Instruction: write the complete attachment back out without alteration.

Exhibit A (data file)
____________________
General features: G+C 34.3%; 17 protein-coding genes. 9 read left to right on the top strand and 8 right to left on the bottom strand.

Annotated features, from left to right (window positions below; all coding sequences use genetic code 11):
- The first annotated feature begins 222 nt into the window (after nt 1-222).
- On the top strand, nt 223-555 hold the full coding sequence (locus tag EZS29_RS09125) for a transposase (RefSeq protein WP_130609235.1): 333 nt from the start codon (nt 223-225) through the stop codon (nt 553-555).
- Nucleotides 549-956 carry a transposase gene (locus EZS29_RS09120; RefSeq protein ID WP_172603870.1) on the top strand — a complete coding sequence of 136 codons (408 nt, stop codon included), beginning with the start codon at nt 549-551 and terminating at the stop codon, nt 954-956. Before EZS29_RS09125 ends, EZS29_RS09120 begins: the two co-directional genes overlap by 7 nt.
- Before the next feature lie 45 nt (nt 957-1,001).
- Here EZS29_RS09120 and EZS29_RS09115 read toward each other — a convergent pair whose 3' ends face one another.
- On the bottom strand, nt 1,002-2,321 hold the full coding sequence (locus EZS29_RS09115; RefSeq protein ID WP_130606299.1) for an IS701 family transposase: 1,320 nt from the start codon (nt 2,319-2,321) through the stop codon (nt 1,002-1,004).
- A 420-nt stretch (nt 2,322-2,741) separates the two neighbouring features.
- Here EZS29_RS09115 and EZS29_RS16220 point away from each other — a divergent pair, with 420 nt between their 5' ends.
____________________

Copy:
General features: G+C 34.3%; 17 protein-coding genes. 9 read left to right on the top strand and 8 right to left on the bottom strand.

Annotated features, from left to right (window positions below; all coding sequences use genetic code 11):
- The first annotated feature begins 222 nt into the window (after nt 1-222).
- On the top strand, nt 223-555 hold the full coding sequence (locus tag EZS29_RS09125) for a transposase (RefSeq protein WP_130609235.1): 333 nt from the start codon (nt 223-225) through the stop codon (nt 553-555).
- Nucleotides 549-956 carry a transposase gene (locus EZS29_RS09120; RefSeq protein ID WP_172603870.1) on the top strand — a complete coding sequence of 136 codons (408 nt, stop codon included), beginning with the start codon at nt 549-551 and terminating at the stop codon, nt 954-956. Before EZS29_RS09125 ends, EZS29_RS09120 begins: the two co-directional genes overlap by 7 nt.
- Before the next feature lie 45 nt (nt 957-1,001).
- Here EZS29_RS09120 and EZS29_RS09115 read toward each other — a convergent pair whose 3' ends face one another.
- On the bottom strand, nt 1,002-2,321 hold the full coding sequence (locus EZS29_RS09115; RefSeq protein ID WP_130606299.1) for an IS701 family transposase: 1,320 nt from the start codon (nt 2,319-2,321) through the stop codon (nt 1,002-1,004).
- A 420-nt stretch (nt 2,322-2,741) separates the two neighbouring features.
- Here EZS29_RS09115 and EZS29_RS16220 point away from each other — a divergent pair, with 420 nt between their 5' ends.